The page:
A little informal luncheon follows the ceremony. The roasted pig and sweet rice would be served, along dishes prepared by the bride's family. (Again, another symbolism of union from both sides.) Afterwards, they head to the religious ceremony at church or the Buddhist temple.
The addition of the home ceremony to the usual church/reception combo makes it a pretty long day for the couple and their families. But because of its potent symbolism, it is indispensable for most Vietnamese weddings, ours included.
In the Vietnamese-American immigrant community, most church weddings are in Vietnamese. But because of possible attendance of many of our non-Vietnamese friends, we plan to have also English in readings, prayers, and music.
The nuptial mass follows the Roman Rite, and our Catholic friends would have no problem following the proceedings. But there are a few variations that may require a little explanation.
For our Western guests, perhaps the most visible difference is that attendance at a Vietnamese wedding mass is less than attendance at the reception. People that are invited to the reception are invited to the mass as well, and Vietnamese receptions tend to be big - rarely less than 150, and commonly between 200 and 400. (We have heard of receptions of 600 people!) But Vietnamese that come to the wedding mass tend to be the families of the couple, plus some of their closest friends. This is a contrast to Western weddings, where attendance at the church ceremony is the same or even larger than at the reception.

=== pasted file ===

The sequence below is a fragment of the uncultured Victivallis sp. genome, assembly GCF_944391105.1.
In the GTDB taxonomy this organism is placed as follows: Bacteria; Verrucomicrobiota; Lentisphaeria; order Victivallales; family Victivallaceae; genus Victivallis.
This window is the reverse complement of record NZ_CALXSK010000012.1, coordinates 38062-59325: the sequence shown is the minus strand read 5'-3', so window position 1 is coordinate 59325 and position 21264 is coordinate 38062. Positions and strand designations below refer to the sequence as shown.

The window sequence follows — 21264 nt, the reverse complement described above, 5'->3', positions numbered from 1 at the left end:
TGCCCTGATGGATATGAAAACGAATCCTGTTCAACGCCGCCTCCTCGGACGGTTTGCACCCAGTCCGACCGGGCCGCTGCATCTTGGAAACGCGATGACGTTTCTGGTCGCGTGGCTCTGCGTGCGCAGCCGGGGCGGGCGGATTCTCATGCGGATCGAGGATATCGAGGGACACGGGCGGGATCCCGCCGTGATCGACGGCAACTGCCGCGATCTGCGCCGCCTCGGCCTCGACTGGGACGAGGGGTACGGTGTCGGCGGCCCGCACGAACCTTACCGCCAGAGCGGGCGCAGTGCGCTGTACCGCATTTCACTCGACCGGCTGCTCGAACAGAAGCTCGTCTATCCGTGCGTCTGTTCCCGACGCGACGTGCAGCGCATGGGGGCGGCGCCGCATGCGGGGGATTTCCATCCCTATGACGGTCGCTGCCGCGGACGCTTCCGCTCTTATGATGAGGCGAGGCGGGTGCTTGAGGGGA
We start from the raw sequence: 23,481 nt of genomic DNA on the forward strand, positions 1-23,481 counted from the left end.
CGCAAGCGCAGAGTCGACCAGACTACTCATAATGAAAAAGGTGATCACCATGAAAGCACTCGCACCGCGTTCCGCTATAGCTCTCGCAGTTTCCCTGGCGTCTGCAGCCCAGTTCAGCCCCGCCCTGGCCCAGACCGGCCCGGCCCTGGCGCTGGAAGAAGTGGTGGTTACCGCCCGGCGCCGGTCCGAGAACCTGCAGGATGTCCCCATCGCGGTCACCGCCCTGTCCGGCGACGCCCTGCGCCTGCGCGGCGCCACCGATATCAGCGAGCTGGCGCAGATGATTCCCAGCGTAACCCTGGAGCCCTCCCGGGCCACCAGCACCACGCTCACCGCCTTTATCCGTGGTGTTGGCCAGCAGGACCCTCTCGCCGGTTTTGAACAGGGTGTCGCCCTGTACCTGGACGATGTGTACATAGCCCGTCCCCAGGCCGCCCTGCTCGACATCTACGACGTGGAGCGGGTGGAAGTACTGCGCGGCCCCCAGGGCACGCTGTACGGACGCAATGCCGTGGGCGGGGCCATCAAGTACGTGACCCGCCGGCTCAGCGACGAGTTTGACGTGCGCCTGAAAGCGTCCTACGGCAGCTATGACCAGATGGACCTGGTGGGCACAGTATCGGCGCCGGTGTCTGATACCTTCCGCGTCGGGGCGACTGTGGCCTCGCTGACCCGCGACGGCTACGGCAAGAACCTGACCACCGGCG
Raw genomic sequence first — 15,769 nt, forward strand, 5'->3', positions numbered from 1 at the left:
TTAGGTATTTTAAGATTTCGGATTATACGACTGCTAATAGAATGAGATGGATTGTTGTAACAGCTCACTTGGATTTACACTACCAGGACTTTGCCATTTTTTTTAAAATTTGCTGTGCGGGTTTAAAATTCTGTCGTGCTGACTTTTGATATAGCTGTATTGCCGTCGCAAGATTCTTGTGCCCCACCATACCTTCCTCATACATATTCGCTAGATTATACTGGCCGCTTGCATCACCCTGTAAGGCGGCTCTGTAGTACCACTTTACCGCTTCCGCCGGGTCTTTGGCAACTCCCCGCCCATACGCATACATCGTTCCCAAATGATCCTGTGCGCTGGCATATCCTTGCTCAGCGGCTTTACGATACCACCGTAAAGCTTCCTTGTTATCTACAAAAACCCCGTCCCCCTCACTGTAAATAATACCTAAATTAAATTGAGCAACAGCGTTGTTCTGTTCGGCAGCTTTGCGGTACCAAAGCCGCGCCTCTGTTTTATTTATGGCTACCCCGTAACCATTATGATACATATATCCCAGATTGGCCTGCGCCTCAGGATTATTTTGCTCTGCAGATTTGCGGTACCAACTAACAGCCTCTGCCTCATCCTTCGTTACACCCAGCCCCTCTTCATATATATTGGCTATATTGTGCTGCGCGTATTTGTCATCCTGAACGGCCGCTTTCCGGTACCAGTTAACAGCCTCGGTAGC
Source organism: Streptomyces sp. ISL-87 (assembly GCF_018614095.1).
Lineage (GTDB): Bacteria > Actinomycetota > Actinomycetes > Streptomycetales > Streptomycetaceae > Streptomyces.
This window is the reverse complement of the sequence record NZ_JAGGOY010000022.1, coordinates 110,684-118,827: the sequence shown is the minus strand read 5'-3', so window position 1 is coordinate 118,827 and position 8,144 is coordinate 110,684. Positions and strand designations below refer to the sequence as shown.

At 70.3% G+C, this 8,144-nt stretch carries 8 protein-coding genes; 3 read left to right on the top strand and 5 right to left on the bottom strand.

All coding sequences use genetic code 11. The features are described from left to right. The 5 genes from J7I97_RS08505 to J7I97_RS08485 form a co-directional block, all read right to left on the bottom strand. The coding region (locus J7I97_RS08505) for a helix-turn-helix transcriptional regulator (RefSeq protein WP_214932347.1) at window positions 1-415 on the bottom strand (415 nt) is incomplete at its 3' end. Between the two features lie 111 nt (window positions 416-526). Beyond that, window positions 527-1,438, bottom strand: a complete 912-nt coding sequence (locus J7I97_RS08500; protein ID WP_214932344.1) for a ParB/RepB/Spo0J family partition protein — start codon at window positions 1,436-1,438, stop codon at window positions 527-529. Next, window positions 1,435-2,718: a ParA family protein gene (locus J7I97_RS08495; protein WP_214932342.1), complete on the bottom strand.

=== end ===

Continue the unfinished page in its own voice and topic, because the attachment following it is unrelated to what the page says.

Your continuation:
This, we think, is a historical result of the the status of Christianity as a minority religion in Vietnam. Possibly because non-Christians would feel uneasy at a church ceremony, this ceremony has been considered to have a more "private" character - that is, confined to the families - than it is in the West. Indeed, it seems true of all religious nuptial ceremony too, including the Buddhist ceremony where few people outside the families of the couple would attend the wedding ceremony at a temple. In any event, if our Western guests come to both events, do anticipate this contrast about attendance between church and restaurant. The low attendance of Vietnamese guests at church doesn't mean a lack of respect for the couple and their families, but reflects the different emphasis Vietnamese place on the concept of ceremonial witness and such.